Dummies and Pacifier
Date Posted:28 December 2017
Dummies and pacifiers
Love them or hate them, parents have used dummies, pacifiers, comforters or soothers for centuries. As the names suggest, they are used to calm and settle babies and, sometimes, toddlers too.
Babies are soothed by the action of sucking. You may find your baby needs to suck on something for comfort when he’s awake and not feeding. As he gets older and finds other ways to soothe himself, he’ll need to do this less.
Some parents couldn’t get through the day without giving their baby a dummy, whereas other parents strongly disapprove of their use. You may decide you definitely won’t use one, but change your mind when faced with your crying baby.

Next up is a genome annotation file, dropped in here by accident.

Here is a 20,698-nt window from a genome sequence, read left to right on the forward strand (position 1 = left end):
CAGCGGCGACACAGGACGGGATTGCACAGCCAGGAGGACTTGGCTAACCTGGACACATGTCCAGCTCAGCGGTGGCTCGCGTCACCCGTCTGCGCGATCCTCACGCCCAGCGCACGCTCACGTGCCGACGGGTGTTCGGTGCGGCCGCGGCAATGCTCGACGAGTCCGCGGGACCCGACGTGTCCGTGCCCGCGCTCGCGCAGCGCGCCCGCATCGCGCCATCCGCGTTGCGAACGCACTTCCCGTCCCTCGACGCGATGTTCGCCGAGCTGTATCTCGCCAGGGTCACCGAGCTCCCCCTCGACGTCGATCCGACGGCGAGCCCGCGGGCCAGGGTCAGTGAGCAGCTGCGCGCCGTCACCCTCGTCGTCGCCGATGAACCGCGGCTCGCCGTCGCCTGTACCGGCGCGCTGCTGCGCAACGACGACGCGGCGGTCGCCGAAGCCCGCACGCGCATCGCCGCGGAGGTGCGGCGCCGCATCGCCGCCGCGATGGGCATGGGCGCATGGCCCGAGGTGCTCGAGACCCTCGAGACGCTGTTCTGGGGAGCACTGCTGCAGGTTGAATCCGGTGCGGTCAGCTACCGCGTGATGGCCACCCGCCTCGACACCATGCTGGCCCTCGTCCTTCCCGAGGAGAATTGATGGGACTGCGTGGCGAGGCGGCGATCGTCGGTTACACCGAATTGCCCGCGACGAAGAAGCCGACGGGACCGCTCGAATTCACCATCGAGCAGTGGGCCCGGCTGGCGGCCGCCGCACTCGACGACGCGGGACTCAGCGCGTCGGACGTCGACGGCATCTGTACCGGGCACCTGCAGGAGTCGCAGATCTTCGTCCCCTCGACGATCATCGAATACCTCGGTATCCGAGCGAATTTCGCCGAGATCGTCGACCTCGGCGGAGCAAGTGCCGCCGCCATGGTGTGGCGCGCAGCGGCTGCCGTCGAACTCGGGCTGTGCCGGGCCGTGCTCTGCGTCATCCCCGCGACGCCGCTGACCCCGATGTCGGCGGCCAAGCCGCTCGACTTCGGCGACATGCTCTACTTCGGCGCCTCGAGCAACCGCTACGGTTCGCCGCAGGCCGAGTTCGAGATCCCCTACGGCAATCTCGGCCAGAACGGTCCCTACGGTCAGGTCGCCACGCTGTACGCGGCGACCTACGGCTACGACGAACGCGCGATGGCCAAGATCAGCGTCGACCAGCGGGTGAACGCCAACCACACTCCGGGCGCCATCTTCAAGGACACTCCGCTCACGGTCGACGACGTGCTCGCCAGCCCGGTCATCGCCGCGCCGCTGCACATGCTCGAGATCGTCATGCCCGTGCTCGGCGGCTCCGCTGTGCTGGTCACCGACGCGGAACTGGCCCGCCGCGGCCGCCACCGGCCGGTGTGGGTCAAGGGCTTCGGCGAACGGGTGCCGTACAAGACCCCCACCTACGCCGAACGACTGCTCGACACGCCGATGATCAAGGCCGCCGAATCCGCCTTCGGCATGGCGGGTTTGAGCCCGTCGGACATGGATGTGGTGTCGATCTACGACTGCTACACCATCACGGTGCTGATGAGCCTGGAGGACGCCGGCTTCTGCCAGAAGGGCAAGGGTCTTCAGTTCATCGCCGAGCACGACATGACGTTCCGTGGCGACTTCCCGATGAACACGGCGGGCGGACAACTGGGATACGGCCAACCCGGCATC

What sort of dummy or pacifier is best?
It may be a question of trial and error before you find a dummy that your baby will accept. Some babies refuse to take a dummy at all.
Most dummies come with a silicone or rubber teat, and a plastic or silicone mouth shield and handle. The mouth shield prevents your baby from choking on, or swallowing, the teat. Some brands of dummies are made all in one piece, so there are no joins or cracks that could come apart or harbor germs.
Latex or rubber dummies are softer and more flexible than silicone, but they don’t last as long. Silicone dummies may be easier to keep free from germs than latex dummies.
Orthodontic dummies are flatter than traditional cherry-shaped dummies. They’re shaped to encourage your baby to suck in the same way as when he’s breastfeeding. These may have less of an effect on how your baby’s teeth develop.
When could I start giving my baby a dummy?
Experts recommend that if you’re breastfeeding, you should wait until your baby is about a month or so old before you introduce a dummy. This is so you have time to establish your milk supply.